The Not-So-Dark Ages Print
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By James V. Schall, S.J.   
Thursday, 09 July 2009

Some very good things from the French mind are appearing among us. Daniel Mahoney brought Pierre Manent to our attention. He re-presents Raymond Aron, Charles de Gaulle, and the pertinent French background to Solzhenitsyn’s work. Jean-Luc Marion, Alain Besançon, and Rémi Brague have become “must-reads” if we want to escape modern ideology – unfortunately, not everyone does.

Last semester a French exchange student attended one of my classes. Her father, a medical doctor from Nice, visited one day. I mentioned a review of Sylvain Gouguenheim’s Aristote au Mont Saint-Michel: Les racines grecques de l’Europe Chrétienne (“Aristotle at Mont Saint-Michel: The Greek Roots of Christian Europe”). Weeks later, his daughter presented me with a copy from Nice. I have now read this remarkable, enormously learned book.

It examines the now often heard and widely popular assumption that civilization was stimulated to become “modern” because of “enlightened” Islamic philosophy that arrived in the stagnant West through Toledo and Sicily. The Christian Dark and Middle Ages are pictured as be-knighted, populated mostly by primitive folks just vegetating till the Enlightenment came from Islam to early modern Europe.

Gouguenheim’s method often is to take a learned citation advocating this thesis, and then to demolish it. For example, he cites the following passage from a study of Islam in Europe: “Europe would not be that which it is if it did not know Islam. It belongs to its patrimony.” We should greet this thesis, he says, with a “profound reserve.” The reason is that the impetus in question came ultimately from the Greeks and the Christians, not Islam. And even when a Greek text appeared in the Arabic language, it was usually translated by Christians or those conquered by Islam.

Gouguenheim attacks the notion that the so-called Dark and Middle Ages were so backward that they could not recognize a self-evident principle if it stared them in the face. The book’s title refers to manuscripts of the works of Aristotle that were found in the famous abbey at Mt. Saint-Michel where they were translated into Latin not from Arab sources but directly from Greek texts. This endeavor happened before Arabic translations of Aristotle reached Toledo.

Gouguenheim then examines the whole history of what happened to Greek texts of the classical authors translated into Arabic. In general, he finds that writers often forget the Byzantine world, the world of the Eastern Roman Empire, a world that had Greek as its language. Christianity from the beginning recognized that it had to deal with precisely Greek philosophy and culture. Benedict XVI in the Regensburg Lecture remarked that the Christian mind was concerned not so much with classical myth or religion as with classical philosophy, with Plato, Aristotle, and friends.

Gouguenheim, in an erudite study, shows that the Arab conquests in the beginning were of Persian, Syrian, and Byzantine territories. Only one Muslim philosopher was actually an Arab, al-Kindi; the others, the great ones, were Persians, Syrians, or Spaniards. Moreover, most of the texts that were translated from Greek to Arabic were translated by Arab speaking Christians: Syrians, Copts, or Greeks.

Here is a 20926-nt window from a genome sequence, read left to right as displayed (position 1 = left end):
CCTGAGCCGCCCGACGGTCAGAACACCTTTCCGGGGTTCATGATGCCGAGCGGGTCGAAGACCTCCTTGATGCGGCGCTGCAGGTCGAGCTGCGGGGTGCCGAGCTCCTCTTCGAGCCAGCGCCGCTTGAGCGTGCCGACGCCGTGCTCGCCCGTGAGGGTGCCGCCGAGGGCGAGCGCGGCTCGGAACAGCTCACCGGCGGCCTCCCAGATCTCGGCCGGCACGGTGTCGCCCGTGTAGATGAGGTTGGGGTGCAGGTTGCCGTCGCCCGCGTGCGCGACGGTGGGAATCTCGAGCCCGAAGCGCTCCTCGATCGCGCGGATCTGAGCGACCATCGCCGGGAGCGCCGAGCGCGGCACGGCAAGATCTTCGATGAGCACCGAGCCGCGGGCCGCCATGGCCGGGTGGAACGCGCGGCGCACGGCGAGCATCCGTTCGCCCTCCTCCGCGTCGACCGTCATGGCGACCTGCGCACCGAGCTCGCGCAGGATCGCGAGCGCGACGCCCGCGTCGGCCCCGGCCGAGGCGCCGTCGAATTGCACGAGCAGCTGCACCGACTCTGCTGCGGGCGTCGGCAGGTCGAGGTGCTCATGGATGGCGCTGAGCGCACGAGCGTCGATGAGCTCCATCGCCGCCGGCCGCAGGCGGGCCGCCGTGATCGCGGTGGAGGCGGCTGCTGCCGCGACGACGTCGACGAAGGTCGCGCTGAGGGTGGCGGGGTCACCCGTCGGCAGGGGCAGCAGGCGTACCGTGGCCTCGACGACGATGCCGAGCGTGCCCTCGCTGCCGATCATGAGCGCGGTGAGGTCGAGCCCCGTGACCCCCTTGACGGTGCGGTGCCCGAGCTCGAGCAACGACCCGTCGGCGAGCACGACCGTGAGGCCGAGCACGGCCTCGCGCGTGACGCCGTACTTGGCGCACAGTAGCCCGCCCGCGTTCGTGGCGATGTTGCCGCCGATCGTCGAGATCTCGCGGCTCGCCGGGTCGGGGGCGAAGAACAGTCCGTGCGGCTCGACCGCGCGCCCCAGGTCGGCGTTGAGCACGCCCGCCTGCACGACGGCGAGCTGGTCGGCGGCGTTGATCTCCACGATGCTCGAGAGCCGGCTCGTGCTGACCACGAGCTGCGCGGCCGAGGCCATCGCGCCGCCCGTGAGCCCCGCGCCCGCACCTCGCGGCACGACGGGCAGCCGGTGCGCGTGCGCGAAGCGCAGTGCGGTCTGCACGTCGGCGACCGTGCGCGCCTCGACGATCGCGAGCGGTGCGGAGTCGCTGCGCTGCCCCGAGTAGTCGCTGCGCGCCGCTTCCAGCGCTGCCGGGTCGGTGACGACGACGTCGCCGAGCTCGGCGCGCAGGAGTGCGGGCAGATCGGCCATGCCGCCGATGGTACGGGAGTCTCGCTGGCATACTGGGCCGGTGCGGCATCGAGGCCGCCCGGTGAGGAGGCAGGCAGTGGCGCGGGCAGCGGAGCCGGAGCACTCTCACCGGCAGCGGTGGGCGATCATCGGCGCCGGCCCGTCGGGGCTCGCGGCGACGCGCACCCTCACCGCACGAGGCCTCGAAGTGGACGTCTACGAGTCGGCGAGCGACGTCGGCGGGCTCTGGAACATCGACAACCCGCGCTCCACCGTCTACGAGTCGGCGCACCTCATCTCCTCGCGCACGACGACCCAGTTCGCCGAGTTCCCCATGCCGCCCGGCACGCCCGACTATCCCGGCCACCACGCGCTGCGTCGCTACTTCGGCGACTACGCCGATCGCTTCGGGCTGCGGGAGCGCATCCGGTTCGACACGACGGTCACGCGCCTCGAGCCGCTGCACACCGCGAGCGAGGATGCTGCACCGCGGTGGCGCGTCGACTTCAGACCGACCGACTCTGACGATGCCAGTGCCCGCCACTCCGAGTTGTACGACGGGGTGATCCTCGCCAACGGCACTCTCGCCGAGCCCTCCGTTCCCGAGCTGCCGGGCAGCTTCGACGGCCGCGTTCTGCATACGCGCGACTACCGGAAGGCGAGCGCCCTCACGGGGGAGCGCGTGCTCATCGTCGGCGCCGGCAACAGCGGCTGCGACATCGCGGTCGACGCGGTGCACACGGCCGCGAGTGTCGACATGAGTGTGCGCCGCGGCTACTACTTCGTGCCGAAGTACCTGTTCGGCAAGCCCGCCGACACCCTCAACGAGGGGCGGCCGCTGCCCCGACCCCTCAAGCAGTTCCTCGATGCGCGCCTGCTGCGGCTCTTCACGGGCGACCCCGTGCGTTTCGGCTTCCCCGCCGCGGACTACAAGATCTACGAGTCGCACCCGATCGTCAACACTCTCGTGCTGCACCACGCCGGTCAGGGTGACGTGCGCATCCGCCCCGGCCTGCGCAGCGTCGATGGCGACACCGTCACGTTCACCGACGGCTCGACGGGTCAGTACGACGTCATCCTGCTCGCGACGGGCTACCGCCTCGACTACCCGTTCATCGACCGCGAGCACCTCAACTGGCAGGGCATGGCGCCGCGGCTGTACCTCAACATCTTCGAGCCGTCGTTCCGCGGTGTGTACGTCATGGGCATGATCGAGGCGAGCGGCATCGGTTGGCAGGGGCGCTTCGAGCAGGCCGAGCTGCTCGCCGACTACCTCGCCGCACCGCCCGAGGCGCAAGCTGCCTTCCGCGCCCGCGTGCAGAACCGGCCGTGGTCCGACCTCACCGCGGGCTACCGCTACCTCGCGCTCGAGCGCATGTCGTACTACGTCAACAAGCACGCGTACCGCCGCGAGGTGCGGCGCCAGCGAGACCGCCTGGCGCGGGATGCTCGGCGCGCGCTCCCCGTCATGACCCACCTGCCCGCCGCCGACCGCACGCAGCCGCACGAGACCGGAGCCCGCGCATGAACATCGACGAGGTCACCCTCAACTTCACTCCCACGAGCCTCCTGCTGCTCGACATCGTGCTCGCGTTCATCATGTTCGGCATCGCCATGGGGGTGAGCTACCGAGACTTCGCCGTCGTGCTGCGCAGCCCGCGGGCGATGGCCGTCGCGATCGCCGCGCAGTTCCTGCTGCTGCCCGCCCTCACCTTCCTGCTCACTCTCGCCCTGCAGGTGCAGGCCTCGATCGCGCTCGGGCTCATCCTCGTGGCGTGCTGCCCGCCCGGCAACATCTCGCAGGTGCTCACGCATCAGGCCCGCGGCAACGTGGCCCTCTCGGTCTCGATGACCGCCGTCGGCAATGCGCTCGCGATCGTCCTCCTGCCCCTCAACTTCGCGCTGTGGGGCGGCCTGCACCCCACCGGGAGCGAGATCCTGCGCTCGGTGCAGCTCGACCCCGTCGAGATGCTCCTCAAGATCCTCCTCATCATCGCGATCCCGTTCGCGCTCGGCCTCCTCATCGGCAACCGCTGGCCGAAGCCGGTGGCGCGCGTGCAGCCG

All through the classical, Carolingian, and Ottonian periods we find constant exchanges of texts. What Gouguenheim points out is that interest in Greek science and philosophy was restricted to a few scholars in the Muslim world. These acted as private citizens. They were often condemned or restricted in their philosophic activities.

In the Christian world, however, primary interest was devoted to finding the exact meaning of the dynamic Greek texts. This search was both religious and philosophic. So the classical texts were not “Islamicized” to meet the requirements of Koranic culture. The Christian understanding of reason led to a desire to know what Aristotle actually teaches, even if on some point he might be criticized.

This book is eye-opening. It is far more realistic than most things we read about the ease of multicultural “adaption” or endless dialogue. Gouguenheim’s approach is blunter than we usually encounter in the discussion of different religions: “Fundamentally, European civilization remains Greco-Roman, Judeo-Christian in inspiration. In its further course, European philosophy or science developed its own proper and original conceptions. Islam was, from the redaction of the Koran on, the bearer of another global system. From that point of view, Greek knowledge was able to be integrated only in a particular manner, limited to certain sectors or to certain thinkers.”

Islamic scholars, as Gueguenheim shows, go through contortions to demonstrate that the Koran preceded the Old and New Testament. Therefore, Jews and Christians must have deliberately rewritten the text so that the Muslim interpretation of its own revelation would still hold.

Gueguenheim concludes that Western civilization does not owe its genius or energy to Islam. It has its own roots. In its dynamic form, Islam was not itself able to assimilate the Greek heritage. It proved too dangerous to the Koranic understanding of reality.


James V. Schall, S.J., a professor at Georgetown University, is one of the most prolific Catholic writers in America. His most recent book is The Mind That Is Catholic.

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